“Sometimes I wonder if people don’t want freedom as much as they want meaning.”
What is this book about?
An unnamed narrator writes about her life as a pop star’s personal assistant, an old friendship and dance. The book is filled with women who are trying to make their way through life – some more successful than others – and for many of them dance has played a big part in that. But to me, Swing Time isn’t so much about what dance means, but more about how dance is integrated in many different lives in many different ways. The way we live our life is decided by the choices we make and the way we dance is a result of that.
Why is it boring?
I thought the book was quite slow at times. Smith has a very calm writing voice, which can be a little difficult to get hooked on if you’re easily annoyed with characters who enjoy slow pondering on a daily basis.
Who would you recommend it to?
Swing Time deals a lot with problems surrounding race, class and women, but I felt that the struggles and ideas in it were very universal. So don’t write this one off as a book that doesn’t concern you if you’re a rich white man who can’t shake his ass for shit, because you’ll probably enjoy it a lot as well.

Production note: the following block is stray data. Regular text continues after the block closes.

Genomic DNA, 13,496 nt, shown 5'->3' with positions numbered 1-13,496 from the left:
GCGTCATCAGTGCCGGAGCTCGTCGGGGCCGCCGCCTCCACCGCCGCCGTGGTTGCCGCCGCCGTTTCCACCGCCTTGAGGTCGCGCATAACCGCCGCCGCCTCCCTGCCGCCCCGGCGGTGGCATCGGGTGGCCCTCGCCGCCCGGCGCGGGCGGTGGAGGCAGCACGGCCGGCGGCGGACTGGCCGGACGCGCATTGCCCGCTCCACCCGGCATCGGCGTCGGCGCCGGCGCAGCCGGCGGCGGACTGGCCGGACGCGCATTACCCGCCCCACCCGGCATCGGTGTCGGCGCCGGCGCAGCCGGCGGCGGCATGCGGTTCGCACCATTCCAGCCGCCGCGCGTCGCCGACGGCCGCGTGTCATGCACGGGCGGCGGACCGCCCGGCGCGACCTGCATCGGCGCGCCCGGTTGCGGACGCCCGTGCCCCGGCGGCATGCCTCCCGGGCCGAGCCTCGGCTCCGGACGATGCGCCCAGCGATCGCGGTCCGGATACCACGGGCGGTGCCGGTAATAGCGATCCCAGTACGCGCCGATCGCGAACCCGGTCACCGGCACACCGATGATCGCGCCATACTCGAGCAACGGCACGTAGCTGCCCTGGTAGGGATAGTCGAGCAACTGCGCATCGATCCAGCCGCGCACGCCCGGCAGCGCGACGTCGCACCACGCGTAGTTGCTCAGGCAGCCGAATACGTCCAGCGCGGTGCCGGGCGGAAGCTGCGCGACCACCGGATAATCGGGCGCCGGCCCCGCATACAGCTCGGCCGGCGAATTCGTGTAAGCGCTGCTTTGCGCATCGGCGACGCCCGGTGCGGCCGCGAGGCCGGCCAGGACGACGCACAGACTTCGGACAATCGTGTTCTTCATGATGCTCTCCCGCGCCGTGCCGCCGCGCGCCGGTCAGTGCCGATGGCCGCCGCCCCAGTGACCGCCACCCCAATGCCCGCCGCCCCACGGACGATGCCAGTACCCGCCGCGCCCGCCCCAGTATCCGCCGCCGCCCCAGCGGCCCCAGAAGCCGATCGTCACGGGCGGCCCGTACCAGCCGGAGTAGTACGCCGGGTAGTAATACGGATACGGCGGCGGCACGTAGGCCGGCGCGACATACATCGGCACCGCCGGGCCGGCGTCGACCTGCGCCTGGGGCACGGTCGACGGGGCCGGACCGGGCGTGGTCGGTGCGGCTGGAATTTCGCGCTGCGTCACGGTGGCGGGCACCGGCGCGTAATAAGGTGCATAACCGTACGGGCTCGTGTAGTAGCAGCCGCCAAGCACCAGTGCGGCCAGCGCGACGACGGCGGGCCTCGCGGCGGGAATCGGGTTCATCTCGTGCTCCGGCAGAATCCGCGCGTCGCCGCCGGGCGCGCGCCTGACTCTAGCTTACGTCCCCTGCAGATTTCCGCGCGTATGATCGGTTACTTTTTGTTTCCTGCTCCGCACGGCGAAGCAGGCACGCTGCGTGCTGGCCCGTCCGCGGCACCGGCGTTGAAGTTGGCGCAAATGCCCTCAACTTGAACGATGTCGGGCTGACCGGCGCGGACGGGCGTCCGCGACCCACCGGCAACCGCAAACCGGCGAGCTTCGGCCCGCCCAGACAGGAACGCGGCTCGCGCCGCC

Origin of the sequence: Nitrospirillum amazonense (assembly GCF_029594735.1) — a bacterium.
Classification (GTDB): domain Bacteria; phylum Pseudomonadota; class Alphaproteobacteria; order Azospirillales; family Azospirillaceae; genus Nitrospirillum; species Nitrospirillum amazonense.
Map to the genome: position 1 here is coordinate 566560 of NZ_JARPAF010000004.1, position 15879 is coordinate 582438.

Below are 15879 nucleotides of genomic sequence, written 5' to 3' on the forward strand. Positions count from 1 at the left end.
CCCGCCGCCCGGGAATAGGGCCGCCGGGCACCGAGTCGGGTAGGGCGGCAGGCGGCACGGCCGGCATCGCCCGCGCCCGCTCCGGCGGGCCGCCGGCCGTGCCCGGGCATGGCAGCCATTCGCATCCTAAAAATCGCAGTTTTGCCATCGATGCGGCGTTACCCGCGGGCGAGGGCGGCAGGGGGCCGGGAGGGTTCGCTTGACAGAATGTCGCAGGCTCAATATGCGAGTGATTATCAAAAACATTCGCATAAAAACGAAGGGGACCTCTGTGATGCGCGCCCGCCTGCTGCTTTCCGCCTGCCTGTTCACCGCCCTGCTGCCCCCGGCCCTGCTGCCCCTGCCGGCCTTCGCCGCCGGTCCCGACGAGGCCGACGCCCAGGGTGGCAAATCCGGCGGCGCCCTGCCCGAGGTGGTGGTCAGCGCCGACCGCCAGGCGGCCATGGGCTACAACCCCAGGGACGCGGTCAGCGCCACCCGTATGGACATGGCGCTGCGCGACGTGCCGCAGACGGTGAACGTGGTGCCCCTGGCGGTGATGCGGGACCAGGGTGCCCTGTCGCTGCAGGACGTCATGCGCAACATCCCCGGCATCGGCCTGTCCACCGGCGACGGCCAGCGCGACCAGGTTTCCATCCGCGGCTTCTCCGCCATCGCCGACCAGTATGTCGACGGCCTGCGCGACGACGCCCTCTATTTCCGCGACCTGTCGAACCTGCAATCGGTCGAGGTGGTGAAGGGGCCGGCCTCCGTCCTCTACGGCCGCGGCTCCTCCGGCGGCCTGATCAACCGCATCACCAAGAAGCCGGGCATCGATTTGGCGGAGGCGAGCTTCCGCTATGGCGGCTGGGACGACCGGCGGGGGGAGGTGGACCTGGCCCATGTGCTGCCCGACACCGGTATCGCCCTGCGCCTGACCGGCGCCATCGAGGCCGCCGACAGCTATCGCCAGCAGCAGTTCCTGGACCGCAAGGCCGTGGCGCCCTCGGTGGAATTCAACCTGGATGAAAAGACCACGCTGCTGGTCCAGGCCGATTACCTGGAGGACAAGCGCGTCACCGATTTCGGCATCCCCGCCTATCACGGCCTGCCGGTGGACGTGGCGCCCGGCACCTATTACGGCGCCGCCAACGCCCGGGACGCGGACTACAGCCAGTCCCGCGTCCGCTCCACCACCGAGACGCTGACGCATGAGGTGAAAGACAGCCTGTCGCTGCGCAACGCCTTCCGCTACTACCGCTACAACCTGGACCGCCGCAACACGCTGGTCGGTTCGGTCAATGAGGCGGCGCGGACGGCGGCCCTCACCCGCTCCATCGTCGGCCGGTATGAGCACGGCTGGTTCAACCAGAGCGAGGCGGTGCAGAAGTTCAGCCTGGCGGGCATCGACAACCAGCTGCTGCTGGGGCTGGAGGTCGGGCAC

Why should I read it if it’s boring?!
I thought Smith had a wonderful writing voice. This was the first book by her that I read and I love how she takes her time to tell a story and to really crawl into someone’s mind. Her descriptions of both London, Amy (the previously mentioned pop star) and the unnamed African village were all so vivid, that I feel like I lived through the story with all of the characters as well. I did think the ending was a little rushed. A lot of time is spend on the narrator and her childhood friendship with Tracey. This was set up very well, making the friendship and subsequent falling out feel entirely real. However, the actual end of our narrator’s story – which is spoiled at the exact beginning – was done with in just several pages. This made the reasons for her being fired feel a little sudden and left me feeling somewhat unsatisfied. Smith’s writing is a joy in itself though and I’m definitely going to be reading her earlier books as well.
Review Copy attained through Netgalley with special thanks to the publisher Penguin UK.